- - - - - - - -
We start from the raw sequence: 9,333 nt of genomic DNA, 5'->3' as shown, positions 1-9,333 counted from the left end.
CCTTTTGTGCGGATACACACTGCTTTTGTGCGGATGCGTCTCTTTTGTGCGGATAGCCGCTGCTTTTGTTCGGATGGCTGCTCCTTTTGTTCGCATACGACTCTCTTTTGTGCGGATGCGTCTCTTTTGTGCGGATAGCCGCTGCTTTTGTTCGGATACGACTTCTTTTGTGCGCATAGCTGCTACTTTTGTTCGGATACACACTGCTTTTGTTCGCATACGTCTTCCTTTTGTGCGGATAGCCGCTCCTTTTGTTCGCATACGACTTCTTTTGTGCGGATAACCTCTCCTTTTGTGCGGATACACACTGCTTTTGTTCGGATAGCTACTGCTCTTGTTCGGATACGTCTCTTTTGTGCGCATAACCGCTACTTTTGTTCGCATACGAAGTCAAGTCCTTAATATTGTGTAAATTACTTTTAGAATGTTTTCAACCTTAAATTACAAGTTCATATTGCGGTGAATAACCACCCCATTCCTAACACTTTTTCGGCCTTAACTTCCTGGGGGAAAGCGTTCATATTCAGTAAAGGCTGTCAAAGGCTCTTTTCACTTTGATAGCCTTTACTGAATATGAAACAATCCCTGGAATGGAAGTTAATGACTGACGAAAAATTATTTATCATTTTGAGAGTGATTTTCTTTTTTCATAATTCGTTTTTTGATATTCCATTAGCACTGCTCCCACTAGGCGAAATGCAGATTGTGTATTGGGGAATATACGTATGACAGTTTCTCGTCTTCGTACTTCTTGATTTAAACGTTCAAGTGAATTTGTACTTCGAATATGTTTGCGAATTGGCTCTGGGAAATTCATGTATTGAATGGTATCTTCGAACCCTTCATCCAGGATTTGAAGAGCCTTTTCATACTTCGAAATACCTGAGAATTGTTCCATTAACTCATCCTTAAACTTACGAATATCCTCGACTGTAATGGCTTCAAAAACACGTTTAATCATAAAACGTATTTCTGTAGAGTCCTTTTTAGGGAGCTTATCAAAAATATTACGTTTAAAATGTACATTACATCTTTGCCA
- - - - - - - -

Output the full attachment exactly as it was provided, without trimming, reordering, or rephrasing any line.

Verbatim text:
We start from the raw sequence: 9,333 nt of genomic DNA, 5'->3' as shown, positions 1-9,333 counted from the left end.
CCTTTTGTGCGGATACACACTGCTTTTGTGCGGATGCGTCTCTTTTGTGCGGATAGCCGCTGCTTTTGTTCGGATGGCTGCTCCTTTTGTTCGCATACGACTCTCTTTTGTGCGGATGCGTCTCTTTTGTGCGGATAGCCGCTGCTTTTGTTCGGATACGACTTCTTTTGTGCGCATAGCTGCTACTTTTGTTCGGATACACACTGCTTTTGTTCGCATACGTCTTCCTTTTGTGCGGATAGCCGCTCCTTTTGTTCGCATACGACTTCTTTTGTGCGGATAACCTCTCCTTTTGTGCGGATACACACTGCTTTTGTTCGGATAGCTACTGCTCTTGTTCGGATACGTCTCTTTTGTGCGCATAACCGCTACTTTTGTTCGCATACGAAGTCAAGTCCTTAATATTGTGTAAATTACTTTTAGAATGTTTTCAACCTTAAATTACAAGTTCATATTGCGGTGAATAACCACCCCATTCCTAACACTTTTTCGGCCTTAACTTCCTGGGGGAAAGCGTTCATATTCAGTAAAGGCTGTCAAAGGCTCTTTTCACTTTGATAGCCTTTACTGAATATGAAACAATCCCTGGAATGGAAGTTAATGACTGACGAAAAATTATTTATCATTTTGAGAGTGATTTTCTTTTTTCATAATTCGTTTTTTGATATTCCATTAGCACTGCTCCCACTAGGCGAAATGCAGATTGTGTATTGGGGAATATACGTATGACAGTTTCTCGTCTTCGTACTTCTTGATTTAAACGTTCAAGTGAATTTGTACTTCGAATATGTTTGCGAATTGGCTCTGGGAAATTCATGTATTGAATGGTATCTTCGAACCCTTCATCCAGGATTTGAAGAGCCTTTTCATACTTCGAAATACCTGAGAATTGTTCCATTAACTCATCCTTAAACTTACGAATATCCTCGACTGTAATGGCTTCAAAAACACGTTTAATCATAAAACGTATTTCTGTAGAGTCCTTTTTAGGGAGCTTATCAAAAATATTACGTTTAAAATGTACATTACATCTTTGCCA